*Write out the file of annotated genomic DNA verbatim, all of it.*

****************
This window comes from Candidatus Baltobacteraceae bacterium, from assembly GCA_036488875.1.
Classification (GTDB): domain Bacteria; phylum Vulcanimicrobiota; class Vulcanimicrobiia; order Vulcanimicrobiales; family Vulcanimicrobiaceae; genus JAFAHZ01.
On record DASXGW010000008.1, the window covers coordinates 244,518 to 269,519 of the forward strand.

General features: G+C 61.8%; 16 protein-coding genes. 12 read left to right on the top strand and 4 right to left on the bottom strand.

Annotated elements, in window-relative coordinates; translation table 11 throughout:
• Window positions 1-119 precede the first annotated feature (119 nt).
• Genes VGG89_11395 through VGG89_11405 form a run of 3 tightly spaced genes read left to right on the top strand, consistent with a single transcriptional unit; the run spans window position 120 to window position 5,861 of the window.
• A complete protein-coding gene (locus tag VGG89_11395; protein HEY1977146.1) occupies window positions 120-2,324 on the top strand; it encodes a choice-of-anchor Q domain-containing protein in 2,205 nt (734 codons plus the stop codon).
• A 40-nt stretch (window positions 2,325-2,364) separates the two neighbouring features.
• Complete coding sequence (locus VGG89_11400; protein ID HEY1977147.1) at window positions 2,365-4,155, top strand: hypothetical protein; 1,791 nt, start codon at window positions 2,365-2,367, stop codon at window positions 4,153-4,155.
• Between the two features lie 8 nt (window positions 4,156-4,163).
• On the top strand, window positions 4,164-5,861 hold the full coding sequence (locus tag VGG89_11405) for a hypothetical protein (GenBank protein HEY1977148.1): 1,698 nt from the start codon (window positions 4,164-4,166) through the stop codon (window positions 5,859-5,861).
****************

This window comes from Candidatus Baltobacteraceae bacterium, from assembly GCA_036488875.1.
Classification (GTDB): domain Bacteria; phylum Vulcanimicrobiota; class Vulcanimicrobiia; order Vulcanimicrobiales; family Vulcanimicrobiaceae; genus JAFAHZ01.
On record DASXGW010000008.1, the window covers coordinates 244,518 to 269,519 of the forward strand.

General features: G+C 61.8%; 16 protein-coding genes. 12 read left to right on the top strand and 4 right to left on the bottom strand.

Annotated elements, in window-relative coordinates; translation table 11 throughout:
• Window positions 1-119 precede the first annotated feature (119 nt).
• Genes VGG89_11395 through VGG89_11405 form a run of 3 tightly spaced genes read left to right on the top strand, consistent with a single transcriptional unit; the run spans window position 120 to window position 5,861 of the window.
• A complete protein-coding gene (locus tag VGG89_11395; protein HEY1977146.1) occupies window positions 120-2,324 on the top strand; it encodes a choice-of-anchor Q domain-containing protein in 2,205 nt (734 codons plus the stop codon).
• A 40-nt stretch (window positions 2,325-2,364) separates the two neighbouring features.
• Complete coding sequence (locus VGG89_11400; protein ID HEY1977147.1) at window positions 2,365-4,155, top strand: hypothetical protein; 1,791 nt, start codon at window positions 2,365-2,367, stop codon at window positions 4,153-4,155.
• Between the two features lie 8 nt (window positions 4,156-4,163).
• On the top strand, window positions 4,164-5,861 hold the full coding sequence (locus tag VGG89_11405) for a hypothetical protein (GenBank protein HEY1977148.1): 1,698 nt from the start codon (window positions 4,164-4,166) through the stop codon (window positions 5,859-5,861).